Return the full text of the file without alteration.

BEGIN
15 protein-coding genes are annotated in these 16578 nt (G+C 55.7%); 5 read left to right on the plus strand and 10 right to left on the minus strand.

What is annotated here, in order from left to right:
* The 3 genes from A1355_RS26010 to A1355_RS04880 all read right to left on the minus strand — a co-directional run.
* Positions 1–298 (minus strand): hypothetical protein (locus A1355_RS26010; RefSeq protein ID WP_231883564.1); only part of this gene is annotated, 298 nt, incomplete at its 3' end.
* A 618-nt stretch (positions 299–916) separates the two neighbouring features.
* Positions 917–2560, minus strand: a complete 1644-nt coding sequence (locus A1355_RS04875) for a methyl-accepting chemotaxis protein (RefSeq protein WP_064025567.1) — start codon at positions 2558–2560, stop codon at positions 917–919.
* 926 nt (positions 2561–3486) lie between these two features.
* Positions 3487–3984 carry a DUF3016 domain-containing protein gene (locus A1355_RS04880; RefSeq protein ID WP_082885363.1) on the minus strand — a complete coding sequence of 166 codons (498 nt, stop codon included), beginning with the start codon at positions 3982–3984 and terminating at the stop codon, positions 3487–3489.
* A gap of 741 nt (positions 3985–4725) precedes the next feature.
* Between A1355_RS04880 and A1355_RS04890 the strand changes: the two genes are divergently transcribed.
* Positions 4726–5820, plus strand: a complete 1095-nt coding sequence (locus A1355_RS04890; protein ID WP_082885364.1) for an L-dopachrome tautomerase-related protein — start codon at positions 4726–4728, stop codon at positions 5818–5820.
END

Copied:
15 protein-coding genes are annotated in these 16578 nt (G+C 55.7%); 5 read left to right on the plus strand and 10 right to left on the minus strand.

What is annotated here, in order from left to right:
* The 3 genes from A1355_RS26010 to A1355_RS04880 all read right to left on the minus strand — a co-directional run.
* Positions 1–298 (minus strand): hypothetical protein (locus A1355_RS26010; RefSeq protein ID WP_231883564.1); only part of this gene is annotated, 298 nt, incomplete at its 3' end.
* A 618-nt stretch (positions 299–916) separates the two neighbouring features.
* Positions 917–2560, minus strand: a complete 1644-nt coding sequence (locus A1355_RS04875) for a methyl-accepting chemotaxis protein (RefSeq protein WP_064025567.1) — start codon at positions 2558–2560, stop codon at positions 917–919.
* 926 nt (positions 2561–3486) lie between these two features.
* Positions 3487–3984 carry a DUF3016 domain-containing protein gene (locus A1355_RS04880; RefSeq protein ID WP_082885363.1) on the minus strand — a complete coding sequence of 166 codons (498 nt, stop codon included), beginning with the start codon at positions 3982–3984 and terminating at the stop codon, positions 3487–3489.
* A gap of 741 nt (positions 3985–4725) precedes the next feature.
* Between A1355_RS04880 and A1355_RS04890 the strand changes: the two genes are divergently transcribed.
* Positions 4726–5820, plus strand: a complete 1095-nt coding sequence (locus A1355_RS04890; protein ID WP_082885364.1) for an L-dopachrome tautomerase-related protein — start codon at positions 4726–4728, stop codon at positions 5818–5820.